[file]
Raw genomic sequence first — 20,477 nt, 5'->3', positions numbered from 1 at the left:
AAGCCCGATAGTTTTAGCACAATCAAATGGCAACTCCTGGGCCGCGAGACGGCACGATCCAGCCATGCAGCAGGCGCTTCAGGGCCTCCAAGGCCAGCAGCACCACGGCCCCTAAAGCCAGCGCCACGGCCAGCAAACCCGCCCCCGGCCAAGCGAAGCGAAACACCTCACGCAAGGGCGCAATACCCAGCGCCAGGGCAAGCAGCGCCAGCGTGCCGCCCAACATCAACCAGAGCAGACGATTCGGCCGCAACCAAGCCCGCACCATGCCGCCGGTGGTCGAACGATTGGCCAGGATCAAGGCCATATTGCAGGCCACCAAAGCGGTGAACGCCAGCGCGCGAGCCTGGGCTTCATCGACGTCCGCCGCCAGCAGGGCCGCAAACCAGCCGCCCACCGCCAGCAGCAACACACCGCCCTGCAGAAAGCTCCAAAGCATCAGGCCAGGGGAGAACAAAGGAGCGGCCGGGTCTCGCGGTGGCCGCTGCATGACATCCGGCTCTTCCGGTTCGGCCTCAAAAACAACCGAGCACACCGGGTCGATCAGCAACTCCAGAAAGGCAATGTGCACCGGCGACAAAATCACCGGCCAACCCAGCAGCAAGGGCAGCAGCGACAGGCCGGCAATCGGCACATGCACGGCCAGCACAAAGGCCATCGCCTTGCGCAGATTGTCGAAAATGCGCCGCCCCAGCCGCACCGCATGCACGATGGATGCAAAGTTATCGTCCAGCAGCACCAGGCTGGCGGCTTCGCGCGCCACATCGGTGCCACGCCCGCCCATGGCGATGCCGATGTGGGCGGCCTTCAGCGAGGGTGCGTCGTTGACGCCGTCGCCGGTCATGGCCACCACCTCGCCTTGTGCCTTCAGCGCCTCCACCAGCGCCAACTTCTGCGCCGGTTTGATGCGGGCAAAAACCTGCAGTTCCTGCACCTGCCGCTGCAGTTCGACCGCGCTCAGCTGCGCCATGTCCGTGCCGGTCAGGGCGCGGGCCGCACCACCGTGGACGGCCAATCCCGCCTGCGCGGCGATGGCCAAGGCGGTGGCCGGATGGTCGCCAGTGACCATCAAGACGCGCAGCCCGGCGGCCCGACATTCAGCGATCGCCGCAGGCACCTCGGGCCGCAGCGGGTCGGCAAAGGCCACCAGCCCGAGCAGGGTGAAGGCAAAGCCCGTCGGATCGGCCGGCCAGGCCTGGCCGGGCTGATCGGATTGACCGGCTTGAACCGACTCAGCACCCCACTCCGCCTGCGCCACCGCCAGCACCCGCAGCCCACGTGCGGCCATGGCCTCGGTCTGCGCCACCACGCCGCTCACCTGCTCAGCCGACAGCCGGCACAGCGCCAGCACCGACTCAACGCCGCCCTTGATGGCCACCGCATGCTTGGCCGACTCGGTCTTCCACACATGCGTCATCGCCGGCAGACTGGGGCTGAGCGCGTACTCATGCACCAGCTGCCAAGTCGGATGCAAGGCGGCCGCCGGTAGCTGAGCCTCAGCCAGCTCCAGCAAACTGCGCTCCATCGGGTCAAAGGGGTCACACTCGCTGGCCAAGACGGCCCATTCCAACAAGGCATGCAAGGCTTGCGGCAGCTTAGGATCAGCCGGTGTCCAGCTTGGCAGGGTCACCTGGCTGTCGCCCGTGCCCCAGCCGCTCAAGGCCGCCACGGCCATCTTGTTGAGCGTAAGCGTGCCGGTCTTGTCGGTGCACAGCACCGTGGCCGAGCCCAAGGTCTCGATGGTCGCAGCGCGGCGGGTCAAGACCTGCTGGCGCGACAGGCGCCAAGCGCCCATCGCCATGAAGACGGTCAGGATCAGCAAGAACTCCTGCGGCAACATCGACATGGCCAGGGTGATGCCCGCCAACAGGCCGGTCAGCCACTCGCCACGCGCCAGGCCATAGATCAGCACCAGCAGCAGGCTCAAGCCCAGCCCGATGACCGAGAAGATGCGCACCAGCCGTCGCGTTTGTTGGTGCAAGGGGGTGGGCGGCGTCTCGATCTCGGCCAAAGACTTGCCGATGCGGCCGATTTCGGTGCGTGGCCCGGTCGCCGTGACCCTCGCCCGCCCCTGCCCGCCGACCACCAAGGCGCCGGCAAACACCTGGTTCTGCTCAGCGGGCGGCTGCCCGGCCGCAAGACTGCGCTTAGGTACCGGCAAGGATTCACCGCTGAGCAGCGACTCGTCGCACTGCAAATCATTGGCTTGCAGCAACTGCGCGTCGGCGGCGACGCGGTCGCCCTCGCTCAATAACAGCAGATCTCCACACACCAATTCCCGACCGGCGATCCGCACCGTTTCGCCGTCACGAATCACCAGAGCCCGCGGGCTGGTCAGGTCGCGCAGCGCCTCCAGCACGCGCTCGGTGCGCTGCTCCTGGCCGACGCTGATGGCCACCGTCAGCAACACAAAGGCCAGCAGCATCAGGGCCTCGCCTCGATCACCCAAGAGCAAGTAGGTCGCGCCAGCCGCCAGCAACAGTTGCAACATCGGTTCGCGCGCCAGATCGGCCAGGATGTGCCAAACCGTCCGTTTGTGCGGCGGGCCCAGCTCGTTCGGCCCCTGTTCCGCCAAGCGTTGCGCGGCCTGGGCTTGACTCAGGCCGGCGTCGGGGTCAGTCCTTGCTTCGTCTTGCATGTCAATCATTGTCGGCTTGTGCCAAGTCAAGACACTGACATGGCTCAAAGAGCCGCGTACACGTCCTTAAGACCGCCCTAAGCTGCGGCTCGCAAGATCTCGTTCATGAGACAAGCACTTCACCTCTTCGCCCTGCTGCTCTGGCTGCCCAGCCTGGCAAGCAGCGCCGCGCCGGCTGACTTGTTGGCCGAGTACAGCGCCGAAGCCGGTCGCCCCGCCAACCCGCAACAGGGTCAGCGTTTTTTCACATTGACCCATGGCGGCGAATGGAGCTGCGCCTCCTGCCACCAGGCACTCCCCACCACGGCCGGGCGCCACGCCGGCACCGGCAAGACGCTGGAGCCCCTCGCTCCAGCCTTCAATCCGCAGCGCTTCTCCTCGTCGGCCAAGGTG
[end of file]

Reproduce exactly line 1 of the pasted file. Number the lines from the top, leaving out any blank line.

Raw genomic sequence first — 20,477 nt, 5'->3', positions numbered from 1 at the left: